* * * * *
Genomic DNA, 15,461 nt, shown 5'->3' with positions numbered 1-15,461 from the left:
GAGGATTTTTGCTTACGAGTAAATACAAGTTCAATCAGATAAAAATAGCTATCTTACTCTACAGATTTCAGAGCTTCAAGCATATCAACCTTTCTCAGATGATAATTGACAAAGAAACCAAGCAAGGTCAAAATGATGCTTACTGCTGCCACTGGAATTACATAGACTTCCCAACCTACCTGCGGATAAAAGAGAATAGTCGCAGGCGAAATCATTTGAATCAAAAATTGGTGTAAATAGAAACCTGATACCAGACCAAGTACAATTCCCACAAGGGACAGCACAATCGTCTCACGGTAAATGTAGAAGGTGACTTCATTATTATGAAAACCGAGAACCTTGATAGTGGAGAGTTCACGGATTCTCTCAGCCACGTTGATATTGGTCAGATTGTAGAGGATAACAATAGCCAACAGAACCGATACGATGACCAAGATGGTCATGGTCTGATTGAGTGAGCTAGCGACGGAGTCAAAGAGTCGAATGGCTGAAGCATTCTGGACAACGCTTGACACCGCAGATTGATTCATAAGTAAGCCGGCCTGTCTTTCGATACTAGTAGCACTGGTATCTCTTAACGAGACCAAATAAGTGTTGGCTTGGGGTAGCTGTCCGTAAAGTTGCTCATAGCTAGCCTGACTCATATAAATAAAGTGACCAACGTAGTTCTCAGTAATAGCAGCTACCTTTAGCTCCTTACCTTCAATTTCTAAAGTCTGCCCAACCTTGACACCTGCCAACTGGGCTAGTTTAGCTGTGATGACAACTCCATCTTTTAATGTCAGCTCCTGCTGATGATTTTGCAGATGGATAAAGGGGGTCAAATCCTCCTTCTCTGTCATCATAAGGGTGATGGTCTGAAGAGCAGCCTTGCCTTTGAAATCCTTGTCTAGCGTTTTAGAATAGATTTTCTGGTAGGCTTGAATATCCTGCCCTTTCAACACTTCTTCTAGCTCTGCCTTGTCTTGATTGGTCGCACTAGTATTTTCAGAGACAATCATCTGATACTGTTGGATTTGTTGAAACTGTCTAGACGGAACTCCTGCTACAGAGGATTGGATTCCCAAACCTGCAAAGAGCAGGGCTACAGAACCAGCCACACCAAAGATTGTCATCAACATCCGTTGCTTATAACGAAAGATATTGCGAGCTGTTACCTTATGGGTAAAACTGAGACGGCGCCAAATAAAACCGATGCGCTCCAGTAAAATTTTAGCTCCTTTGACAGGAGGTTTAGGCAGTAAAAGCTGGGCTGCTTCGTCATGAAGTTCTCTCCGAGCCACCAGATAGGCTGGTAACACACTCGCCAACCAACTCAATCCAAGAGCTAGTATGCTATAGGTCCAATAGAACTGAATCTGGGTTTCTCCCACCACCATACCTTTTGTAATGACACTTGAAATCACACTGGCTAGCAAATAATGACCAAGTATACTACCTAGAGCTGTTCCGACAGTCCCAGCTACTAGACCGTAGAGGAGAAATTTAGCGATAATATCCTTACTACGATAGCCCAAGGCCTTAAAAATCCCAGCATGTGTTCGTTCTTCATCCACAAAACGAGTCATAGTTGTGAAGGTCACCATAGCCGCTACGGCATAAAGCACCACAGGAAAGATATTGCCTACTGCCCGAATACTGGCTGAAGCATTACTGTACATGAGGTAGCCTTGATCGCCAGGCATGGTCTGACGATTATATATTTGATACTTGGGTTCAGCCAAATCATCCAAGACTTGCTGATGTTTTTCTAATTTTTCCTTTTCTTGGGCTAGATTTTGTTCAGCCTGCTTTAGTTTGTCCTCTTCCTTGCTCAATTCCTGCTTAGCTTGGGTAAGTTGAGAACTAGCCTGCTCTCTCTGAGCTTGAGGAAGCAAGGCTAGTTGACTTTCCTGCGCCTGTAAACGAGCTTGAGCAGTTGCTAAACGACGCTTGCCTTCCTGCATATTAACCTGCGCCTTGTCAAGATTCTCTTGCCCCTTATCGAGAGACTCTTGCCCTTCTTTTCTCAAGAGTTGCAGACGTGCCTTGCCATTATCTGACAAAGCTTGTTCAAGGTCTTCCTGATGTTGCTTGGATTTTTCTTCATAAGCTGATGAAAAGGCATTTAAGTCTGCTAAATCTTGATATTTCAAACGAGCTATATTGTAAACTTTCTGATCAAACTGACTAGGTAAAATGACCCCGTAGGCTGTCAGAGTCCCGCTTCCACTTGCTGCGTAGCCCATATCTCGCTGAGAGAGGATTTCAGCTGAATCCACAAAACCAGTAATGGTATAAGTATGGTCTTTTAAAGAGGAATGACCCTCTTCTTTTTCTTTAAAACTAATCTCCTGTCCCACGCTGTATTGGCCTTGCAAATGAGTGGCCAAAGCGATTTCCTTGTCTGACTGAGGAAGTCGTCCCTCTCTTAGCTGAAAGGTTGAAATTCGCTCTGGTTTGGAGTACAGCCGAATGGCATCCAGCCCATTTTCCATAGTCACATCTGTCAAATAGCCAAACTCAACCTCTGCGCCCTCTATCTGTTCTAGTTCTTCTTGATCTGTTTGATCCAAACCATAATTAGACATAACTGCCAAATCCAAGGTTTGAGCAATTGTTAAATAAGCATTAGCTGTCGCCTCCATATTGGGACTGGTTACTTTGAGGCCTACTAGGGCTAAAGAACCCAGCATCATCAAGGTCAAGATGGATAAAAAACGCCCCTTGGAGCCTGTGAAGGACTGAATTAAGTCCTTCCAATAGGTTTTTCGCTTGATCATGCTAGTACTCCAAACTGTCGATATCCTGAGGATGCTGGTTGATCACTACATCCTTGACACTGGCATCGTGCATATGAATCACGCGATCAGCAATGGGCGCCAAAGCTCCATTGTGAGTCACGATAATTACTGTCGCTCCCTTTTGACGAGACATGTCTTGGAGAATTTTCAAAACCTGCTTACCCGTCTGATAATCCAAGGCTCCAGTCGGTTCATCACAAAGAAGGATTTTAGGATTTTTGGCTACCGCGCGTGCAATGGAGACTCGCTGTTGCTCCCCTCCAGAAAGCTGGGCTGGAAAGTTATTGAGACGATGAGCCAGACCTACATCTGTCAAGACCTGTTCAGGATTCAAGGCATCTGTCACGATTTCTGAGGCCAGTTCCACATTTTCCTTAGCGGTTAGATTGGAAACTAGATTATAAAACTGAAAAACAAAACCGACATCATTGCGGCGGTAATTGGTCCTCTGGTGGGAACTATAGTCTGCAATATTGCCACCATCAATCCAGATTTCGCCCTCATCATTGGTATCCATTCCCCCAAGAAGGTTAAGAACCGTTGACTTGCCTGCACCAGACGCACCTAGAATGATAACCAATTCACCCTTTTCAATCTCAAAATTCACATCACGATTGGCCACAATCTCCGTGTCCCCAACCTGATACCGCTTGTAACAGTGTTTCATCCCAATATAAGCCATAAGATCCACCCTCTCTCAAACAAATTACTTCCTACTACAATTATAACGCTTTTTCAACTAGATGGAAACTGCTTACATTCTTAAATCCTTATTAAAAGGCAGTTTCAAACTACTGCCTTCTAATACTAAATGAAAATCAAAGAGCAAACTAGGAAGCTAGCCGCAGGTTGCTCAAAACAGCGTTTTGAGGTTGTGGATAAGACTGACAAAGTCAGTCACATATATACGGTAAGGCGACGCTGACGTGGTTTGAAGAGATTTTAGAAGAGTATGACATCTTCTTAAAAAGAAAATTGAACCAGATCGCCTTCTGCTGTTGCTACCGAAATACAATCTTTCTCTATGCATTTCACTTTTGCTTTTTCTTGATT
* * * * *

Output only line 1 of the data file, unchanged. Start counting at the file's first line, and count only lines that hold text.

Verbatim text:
Genomic DNA, 15,461 nt, shown 5'->3' with positions numbered 1-15,461 from the left: